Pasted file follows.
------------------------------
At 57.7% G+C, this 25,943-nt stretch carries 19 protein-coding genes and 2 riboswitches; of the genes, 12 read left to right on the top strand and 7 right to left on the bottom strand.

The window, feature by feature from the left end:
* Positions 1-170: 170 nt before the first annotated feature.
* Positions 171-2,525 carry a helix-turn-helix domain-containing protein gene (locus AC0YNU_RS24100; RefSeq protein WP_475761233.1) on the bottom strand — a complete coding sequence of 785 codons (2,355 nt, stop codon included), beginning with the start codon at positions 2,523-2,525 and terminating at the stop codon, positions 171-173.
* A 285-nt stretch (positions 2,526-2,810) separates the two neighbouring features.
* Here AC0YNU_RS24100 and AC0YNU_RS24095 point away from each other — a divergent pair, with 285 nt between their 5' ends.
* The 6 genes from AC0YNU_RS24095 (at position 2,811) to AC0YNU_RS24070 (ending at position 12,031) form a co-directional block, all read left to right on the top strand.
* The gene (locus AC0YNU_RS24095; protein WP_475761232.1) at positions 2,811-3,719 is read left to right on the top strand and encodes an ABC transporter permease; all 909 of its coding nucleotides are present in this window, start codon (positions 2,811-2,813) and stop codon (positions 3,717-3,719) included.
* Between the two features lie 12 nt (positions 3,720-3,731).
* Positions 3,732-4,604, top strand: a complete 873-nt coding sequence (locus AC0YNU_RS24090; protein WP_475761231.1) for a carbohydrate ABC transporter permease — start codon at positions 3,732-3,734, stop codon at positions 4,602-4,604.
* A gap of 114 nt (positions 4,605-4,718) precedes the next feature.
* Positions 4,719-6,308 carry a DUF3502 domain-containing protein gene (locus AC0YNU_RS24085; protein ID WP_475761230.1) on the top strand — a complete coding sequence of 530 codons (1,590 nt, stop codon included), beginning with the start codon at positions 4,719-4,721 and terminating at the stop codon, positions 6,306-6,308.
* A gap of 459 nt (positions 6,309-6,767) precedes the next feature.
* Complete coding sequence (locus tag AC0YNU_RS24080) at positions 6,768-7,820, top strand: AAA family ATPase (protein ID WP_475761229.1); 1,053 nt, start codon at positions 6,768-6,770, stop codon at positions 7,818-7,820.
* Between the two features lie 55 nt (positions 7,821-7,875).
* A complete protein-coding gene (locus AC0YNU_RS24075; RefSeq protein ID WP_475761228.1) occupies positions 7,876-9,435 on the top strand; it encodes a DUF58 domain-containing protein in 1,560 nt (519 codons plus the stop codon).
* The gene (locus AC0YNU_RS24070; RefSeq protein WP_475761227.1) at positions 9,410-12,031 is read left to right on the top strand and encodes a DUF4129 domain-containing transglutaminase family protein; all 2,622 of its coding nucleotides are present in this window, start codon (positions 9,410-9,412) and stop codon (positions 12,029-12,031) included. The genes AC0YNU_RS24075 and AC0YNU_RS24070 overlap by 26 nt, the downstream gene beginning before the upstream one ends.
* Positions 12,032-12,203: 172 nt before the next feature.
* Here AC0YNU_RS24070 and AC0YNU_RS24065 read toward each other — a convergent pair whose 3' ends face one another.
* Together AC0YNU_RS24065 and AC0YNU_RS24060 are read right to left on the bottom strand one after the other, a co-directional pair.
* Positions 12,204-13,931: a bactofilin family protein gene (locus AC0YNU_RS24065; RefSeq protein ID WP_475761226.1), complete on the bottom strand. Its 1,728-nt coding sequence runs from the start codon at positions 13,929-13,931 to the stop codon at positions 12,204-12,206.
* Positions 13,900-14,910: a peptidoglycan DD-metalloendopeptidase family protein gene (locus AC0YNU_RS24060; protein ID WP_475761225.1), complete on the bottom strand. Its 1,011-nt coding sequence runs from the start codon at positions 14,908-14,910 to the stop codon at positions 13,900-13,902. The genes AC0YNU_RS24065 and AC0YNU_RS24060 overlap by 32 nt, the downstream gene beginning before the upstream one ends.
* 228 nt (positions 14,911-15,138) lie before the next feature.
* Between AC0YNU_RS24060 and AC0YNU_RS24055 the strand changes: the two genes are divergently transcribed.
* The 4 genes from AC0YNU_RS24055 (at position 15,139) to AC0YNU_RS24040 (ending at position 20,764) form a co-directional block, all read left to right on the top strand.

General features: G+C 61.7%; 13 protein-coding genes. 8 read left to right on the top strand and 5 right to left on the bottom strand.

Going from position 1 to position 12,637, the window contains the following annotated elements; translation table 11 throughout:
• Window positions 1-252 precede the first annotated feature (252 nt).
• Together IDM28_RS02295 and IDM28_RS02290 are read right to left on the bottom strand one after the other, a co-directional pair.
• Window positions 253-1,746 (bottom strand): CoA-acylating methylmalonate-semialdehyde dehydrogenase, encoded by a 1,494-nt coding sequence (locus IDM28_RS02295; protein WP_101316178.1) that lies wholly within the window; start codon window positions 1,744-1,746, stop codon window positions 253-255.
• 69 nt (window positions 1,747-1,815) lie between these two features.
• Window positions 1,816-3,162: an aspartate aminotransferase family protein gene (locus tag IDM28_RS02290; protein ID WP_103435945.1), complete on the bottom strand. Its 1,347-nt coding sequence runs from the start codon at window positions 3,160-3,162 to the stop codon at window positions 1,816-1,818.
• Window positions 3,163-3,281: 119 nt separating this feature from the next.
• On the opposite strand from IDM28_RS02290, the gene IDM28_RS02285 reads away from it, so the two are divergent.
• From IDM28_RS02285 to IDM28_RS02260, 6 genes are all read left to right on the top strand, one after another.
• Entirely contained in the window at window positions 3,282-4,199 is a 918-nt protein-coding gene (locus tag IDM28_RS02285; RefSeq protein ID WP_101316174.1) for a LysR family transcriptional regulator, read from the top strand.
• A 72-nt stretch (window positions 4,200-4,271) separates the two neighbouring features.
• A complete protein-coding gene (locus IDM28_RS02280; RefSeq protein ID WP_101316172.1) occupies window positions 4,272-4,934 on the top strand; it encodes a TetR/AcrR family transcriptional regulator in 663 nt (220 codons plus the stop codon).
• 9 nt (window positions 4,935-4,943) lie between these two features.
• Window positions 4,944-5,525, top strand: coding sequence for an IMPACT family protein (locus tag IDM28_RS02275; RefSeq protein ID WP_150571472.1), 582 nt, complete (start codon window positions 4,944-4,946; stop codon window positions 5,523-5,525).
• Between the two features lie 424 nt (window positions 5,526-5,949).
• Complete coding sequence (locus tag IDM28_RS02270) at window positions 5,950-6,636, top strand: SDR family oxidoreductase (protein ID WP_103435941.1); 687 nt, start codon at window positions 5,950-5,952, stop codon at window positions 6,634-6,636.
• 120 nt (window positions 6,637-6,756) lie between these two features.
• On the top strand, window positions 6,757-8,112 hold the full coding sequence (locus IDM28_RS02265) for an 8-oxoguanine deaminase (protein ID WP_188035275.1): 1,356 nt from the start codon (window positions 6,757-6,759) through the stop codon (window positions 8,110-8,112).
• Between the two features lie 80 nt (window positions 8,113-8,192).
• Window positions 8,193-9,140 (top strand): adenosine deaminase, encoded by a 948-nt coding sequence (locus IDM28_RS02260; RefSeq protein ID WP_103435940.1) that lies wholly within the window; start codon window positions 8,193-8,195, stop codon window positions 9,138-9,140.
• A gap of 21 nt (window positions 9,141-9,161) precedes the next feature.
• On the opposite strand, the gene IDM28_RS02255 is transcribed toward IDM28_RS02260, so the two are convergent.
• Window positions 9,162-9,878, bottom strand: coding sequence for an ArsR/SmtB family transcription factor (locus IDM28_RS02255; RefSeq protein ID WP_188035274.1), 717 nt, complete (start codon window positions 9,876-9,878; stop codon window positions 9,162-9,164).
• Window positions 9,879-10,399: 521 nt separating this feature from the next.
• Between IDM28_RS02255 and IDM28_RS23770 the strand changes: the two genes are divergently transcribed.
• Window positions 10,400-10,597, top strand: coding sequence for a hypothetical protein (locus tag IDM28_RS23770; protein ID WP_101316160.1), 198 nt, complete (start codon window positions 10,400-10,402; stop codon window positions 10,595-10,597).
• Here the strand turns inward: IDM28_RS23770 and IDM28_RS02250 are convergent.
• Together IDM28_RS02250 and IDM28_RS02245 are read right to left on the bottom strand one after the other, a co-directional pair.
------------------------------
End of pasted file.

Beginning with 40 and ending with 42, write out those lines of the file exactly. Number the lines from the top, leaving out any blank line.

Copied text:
• Window positions 4,944-5,525, top strand: coding sequence for an IMPACT family protein (locus tag IDM28_RS02275; RefSeq protein ID WP_150571472.1), 582 nt, complete (start codon window positions 4,944-4,946; stop codon window positions 5,523-5,525).
• Between the two features lie 424 nt (window positions 5,526-5,949).
• Complete coding sequence (locus tag IDM28_RS02270) at window positions 5,950-6,636, top strand: SDR family oxidoreductase (protein ID WP_103435941.1); 687 nt, start codon at window positions 5,950-5,952, stop codon at window positions 6,634-6,636.